Chapman catches him on his way out the next morning - dressed in another impeccable black-on-black suit, like the one he’d been wearing last night, that has Eliot feeling all the more run down and worn out in comparison - he’d barely managed to clean up last night before he’d collapsed into bed, and he’s pretty sure that shows all too well in the weak light of the early morning. Not that he’d ever admit it. The guy’s ego was already vying for second-place after Damien’s.
“What do you think, slug to the shoulder or one in the ribs?” Chapman asked, handing over a thin folder, sounding as carefree as he probably thought he looked. But it’d be a cold day in hell when the man fully relaxed around Eliot, and, if he took a small amount of glee in that, well.
“Planning your retirement?” Eliot shot back, knowing he sounded as relaxed as he actually was, because it’d also be a cold day in hell when he couldn’t take Chapman out at a moment’s notice, regardless of the situation.
“Taking bets on how you’re going to cock this one up.”
“Who suggested Keller again?”
“Just try to actually kill this one? Moreau doesn’t care how,” clearly, or he would’ve told Eliot directly. Which they both knew. “Vector hasn’t spilled yet,” but he’d have the chance to, Eliot saw, flipping through the file. He’d read it again on the plane over, but he enjoyed watching Chapman scowl out of the corner of his eye when it became clear he was only giving him half his attention.
Ex-hockey player (and that's why that name was familiar) turned investment manager, turned federal witness and then granted immunity for turning on a couple mob bosses. With the access he had to Damien’s accounts, going crying to the feds as soon as Damien did something he didn’t like would seem like a better and better idea the longer the offer of protection stayed on the table.
“Public?” he asked, cutting off whatever Chapman was going to say next. If it was actually important, he’d get it into the conversation anyway. His persistence was one of his most endearing qualities. Really.
“Doesn’t matter.” Actually free then. Eliot grimaced slightly, doing his best to hide it by focusing on the file again. He hated having free reign, even if it was easier. And no, he wasn’t going to look into that too closely right now. Absolutely not. “What, you need a hand to hold all of a sudden?” And of course he saw that.
“Haven’t needed one yet. Hey, Damien still talking about me training some of your new guys? Think I’ll have time when I get back. What’d they do to get him antsy anyway?” It’s the low hanging fruit, for all that it’s true, but Chapman raises to the bait beautifully anyway.
“He hasn’t said anything to me.” Indignant, worried, angry. His expression is a masterpiece really.
“Well, he wouldn’t, would he?” Snapping the folder shut isn’t as dramatic as he’d like - its too flimsy for that - but walking away feels good.
He tries to sleep on the plane. Knows he won’t - something about the deep thrum of the engines and being surrounded by a bunch of strangers has always keyed him up (go figure). So he has plenty of time to run over plans in his head on his way to Boston (and what the heck is with Boston lately anyway?)
Damien’s given him free reign over this - which is rare. Almost as rare as Damien using him as an actual assassin nowadays - he can pick any sniper he wants. Any gun for hire he wants. Eliot’s normally reserved for driving points home, if they reach that far.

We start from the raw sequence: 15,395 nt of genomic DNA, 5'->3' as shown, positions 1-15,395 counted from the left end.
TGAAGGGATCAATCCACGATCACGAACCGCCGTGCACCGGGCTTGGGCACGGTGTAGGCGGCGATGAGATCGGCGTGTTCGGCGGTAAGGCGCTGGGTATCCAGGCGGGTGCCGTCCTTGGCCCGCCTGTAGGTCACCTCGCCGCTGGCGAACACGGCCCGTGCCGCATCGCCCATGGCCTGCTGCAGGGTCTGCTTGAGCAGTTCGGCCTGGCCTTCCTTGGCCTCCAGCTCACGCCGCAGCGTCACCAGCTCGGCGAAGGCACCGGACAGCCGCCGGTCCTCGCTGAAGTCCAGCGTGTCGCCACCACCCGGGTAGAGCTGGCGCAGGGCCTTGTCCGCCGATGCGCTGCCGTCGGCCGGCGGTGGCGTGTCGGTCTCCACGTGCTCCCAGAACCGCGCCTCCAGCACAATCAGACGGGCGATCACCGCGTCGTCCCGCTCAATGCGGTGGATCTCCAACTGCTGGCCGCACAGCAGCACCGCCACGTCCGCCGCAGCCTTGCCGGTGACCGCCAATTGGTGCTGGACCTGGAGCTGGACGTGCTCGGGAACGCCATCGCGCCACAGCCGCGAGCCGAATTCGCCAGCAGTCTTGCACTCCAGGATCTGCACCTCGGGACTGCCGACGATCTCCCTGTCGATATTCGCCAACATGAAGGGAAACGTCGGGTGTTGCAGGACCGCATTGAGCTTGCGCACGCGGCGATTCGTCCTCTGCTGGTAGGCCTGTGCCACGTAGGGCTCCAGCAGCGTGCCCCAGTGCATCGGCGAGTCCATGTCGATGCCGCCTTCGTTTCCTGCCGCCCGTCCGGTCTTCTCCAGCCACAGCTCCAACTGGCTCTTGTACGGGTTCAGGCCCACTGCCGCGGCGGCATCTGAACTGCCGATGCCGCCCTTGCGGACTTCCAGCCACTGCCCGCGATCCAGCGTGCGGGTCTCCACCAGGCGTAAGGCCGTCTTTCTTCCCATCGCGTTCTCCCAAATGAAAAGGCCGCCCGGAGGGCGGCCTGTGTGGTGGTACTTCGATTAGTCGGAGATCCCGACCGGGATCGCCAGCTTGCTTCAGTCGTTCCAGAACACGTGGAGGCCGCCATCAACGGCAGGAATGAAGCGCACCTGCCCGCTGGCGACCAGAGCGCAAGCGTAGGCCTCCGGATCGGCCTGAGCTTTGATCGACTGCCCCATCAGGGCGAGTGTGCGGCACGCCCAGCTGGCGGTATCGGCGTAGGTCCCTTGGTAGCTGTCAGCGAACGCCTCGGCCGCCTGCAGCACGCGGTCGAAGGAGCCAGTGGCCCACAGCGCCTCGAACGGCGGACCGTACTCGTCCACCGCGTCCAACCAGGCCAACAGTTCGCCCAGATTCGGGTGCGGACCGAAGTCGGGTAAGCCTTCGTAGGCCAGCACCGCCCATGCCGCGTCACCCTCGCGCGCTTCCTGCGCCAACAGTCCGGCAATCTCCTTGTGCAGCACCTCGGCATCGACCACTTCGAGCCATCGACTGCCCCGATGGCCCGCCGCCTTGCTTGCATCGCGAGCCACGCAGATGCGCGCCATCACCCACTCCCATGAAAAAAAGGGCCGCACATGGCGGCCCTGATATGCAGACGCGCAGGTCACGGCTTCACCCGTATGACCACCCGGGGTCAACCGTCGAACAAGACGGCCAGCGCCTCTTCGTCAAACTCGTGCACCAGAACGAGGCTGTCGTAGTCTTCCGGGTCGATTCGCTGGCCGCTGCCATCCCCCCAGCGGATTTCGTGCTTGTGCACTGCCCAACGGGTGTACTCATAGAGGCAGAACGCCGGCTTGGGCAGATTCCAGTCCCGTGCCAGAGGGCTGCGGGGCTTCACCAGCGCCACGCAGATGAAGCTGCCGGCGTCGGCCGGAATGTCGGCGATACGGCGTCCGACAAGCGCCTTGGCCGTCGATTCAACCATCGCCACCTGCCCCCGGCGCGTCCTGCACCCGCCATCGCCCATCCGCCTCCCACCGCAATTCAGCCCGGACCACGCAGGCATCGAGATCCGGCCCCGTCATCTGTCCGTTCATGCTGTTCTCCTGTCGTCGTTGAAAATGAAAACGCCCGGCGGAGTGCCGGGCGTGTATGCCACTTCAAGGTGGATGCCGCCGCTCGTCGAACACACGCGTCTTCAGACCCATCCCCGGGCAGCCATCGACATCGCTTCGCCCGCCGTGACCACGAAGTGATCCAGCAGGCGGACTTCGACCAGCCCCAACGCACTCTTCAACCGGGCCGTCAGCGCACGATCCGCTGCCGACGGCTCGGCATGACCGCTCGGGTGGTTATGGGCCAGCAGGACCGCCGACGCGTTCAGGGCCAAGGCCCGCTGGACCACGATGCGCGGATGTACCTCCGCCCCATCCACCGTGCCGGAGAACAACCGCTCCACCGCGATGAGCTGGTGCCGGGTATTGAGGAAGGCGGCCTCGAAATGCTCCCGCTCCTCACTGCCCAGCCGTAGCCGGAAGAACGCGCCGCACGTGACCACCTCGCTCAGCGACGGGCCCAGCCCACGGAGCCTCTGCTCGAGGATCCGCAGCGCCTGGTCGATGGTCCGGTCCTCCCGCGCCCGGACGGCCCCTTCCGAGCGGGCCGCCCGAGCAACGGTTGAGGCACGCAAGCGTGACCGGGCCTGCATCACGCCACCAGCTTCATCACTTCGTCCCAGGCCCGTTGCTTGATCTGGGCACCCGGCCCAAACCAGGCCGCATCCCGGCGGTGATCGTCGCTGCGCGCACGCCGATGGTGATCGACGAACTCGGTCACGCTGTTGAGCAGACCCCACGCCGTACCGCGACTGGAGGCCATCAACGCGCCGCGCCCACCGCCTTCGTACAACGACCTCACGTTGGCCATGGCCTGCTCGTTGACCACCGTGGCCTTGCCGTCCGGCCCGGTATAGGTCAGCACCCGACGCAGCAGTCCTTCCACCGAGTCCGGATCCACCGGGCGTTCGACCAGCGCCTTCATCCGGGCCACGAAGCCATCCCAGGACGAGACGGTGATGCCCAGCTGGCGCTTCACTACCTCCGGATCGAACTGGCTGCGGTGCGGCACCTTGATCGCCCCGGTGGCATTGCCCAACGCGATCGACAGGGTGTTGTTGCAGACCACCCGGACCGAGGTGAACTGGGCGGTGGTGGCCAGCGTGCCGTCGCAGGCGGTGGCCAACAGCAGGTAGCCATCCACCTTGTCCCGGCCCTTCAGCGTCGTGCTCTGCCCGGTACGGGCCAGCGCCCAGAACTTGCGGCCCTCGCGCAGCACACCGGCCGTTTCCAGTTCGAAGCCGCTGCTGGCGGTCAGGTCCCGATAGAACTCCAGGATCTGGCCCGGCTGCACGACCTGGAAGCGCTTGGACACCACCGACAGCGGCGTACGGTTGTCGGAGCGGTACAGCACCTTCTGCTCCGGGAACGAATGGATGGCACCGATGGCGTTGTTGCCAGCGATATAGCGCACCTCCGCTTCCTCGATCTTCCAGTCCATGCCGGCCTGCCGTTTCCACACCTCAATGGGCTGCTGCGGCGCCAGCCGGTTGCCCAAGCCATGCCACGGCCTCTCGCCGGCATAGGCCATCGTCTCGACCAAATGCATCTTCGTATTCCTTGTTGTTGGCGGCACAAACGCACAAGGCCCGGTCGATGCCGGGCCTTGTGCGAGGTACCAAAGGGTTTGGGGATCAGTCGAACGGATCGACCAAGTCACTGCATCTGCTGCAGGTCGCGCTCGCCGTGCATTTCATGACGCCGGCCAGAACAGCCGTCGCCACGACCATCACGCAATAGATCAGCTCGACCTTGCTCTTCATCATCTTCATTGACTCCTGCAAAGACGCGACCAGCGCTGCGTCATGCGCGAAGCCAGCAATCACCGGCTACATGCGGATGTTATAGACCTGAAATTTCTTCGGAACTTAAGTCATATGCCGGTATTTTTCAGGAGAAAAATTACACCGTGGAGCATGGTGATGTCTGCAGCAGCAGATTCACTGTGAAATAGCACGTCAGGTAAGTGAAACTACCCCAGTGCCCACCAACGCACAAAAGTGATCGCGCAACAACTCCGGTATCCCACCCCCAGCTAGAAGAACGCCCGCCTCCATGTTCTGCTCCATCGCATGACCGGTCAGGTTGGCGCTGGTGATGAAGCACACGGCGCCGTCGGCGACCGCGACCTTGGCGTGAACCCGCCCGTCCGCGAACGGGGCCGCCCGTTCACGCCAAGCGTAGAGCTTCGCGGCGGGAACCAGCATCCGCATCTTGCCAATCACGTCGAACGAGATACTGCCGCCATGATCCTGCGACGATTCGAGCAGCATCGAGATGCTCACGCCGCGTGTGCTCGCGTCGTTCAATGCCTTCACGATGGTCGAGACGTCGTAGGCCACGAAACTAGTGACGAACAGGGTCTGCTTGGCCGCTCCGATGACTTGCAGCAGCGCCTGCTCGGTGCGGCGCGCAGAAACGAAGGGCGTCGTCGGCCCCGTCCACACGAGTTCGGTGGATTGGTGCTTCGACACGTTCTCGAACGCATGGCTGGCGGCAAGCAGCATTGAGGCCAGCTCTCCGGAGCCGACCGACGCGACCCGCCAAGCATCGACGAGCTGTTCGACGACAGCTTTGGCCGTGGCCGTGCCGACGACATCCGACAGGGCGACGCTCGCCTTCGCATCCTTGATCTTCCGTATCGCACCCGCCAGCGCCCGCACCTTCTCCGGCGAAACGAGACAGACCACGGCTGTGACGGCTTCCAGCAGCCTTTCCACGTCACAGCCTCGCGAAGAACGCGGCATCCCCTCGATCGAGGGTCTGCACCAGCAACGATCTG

(Eliot still doesn’t know if Damien made a conscious decision about that, when he came back, or if it just worked out that way. But Eliot’s grateful all the same, even if he’d never say it. He can do what Damien asks of him - it’s his job, it’s what he’s good at, he knows how to work under Damien’s eye, knows where things go and how things play out, but even he can admit, leading up to his lapse, the assassinations he’d been handed had been wearing him down.
Then again, now he’s paraded around, bruised and bloody, for all to see, rather than being the figure in the shadows at Damien’s beck and call. He’s not entirely sure which is better. He’s not entirely sure what it says about him that he kind of prefers things the way they are now, either.
Except he knows exactly what it says about him, and that cold pit in his stomach doesn’t shift, doesn’t twist, and he takes a cold, steady kind of comfort in that.)
But there is no point here. Vector hasn’t threatened Damien, and Damien hasn’t threatened Vector. This is cleaning house, plain and simple.
He could go the sniper route - easiest clean up (if he even bothers. Gloves and careful gun selection and it could look like a mob hit), quickest turn around. He doesn’t have to be in the same room.
But it’s also the easiest to fuck up, for someone else to get caught in the crossfire. He may be good with guns, but he hasn’t used to a rifle in years, and even then, he was never the best (good enough to be a problem, yes, but his eyesight failed him when it came to measuring up), which was fine. He was better at close range anyway.
Which meant recon. He needed to get Vector out of sight, even for just a moment. FBI handlers shouldn’t be too hard to slip, especially if he was as brash and cocky as the file suggested. Guys like that didn’t do well in protective custody.
Start of a plan in mind, Eliot forced himself to… well, not relax. Still too many people around. But he did zone out a bit, half his attention on the ground below, half on the people moving around him, not catching on anything in particular. Just, drifting for a bit. It was actually kind of nice.